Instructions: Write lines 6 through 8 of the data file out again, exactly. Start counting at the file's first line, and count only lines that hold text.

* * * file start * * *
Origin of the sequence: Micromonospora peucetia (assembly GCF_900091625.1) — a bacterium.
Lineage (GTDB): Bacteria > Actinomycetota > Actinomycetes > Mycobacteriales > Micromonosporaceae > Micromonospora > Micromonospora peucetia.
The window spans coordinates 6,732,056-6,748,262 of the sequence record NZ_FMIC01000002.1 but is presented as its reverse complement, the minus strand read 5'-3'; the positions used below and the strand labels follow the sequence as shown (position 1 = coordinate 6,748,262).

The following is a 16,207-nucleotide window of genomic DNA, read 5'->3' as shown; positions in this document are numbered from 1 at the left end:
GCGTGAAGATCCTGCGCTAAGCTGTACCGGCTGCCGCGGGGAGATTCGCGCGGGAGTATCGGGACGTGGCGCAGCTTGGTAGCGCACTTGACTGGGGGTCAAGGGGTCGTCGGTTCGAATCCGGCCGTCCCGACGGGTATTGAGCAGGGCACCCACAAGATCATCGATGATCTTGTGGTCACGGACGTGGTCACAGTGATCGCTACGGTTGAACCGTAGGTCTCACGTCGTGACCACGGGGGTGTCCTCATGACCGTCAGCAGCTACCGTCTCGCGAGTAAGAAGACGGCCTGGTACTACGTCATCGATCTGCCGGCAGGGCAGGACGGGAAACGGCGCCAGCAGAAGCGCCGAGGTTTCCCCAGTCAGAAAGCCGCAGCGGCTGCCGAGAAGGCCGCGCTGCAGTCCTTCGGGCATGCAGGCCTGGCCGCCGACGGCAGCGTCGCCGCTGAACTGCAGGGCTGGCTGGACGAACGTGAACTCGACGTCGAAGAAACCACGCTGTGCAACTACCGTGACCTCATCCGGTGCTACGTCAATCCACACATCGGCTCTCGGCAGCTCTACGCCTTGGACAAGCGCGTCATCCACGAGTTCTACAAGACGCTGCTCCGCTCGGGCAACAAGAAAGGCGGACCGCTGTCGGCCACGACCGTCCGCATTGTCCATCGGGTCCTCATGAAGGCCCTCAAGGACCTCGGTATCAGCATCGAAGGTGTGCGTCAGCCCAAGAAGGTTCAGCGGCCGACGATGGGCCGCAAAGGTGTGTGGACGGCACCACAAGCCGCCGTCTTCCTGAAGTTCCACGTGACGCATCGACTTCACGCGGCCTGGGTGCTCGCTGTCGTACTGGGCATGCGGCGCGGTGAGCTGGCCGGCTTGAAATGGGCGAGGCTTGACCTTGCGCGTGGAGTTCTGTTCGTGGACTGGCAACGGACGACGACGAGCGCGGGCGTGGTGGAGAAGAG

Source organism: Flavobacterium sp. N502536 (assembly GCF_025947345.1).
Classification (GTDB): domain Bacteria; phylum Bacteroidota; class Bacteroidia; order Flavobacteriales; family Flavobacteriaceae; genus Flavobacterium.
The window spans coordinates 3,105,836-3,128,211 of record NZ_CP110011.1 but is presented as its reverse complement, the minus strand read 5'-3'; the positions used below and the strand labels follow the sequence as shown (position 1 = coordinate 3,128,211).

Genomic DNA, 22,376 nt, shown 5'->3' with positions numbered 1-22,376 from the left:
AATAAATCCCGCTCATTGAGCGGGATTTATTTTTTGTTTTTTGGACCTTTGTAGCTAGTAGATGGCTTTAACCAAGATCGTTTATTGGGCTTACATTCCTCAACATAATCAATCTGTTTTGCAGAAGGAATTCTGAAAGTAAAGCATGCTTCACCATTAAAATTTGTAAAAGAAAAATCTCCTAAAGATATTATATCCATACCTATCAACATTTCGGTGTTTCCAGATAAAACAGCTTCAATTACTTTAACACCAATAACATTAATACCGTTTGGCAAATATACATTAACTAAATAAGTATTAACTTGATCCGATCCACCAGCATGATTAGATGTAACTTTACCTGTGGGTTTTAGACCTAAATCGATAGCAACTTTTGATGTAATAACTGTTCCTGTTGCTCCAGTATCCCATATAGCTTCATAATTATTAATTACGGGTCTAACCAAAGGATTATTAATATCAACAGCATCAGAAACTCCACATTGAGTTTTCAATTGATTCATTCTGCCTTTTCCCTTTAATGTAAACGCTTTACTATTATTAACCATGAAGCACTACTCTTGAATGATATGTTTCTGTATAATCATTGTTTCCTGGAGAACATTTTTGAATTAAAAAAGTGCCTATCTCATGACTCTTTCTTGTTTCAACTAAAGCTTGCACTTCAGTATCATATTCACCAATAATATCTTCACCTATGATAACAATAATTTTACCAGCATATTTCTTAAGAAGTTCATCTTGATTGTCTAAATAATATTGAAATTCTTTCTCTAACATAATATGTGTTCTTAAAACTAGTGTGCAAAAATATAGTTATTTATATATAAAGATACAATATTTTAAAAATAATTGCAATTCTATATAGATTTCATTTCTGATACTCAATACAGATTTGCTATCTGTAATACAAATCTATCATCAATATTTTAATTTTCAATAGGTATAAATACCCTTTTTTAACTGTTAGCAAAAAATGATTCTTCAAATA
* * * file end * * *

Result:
Source organism: Flavobacterium sp. N502536 (assembly GCF_025947345.1).
Classification (GTDB): domain Bacteria; phylum Bacteroidota; class Bacteroidia; order Flavobacteriales; family Flavobacteriaceae; genus Flavobacterium.
The window spans coordinates 3,105,836-3,128,211 of record NZ_CP110011.1 but is presented as its reverse complement, the minus strand read 5'-3'; the positions used below and the strand labels follow the sequence as shown (position 1 = coordinate 3,128,211).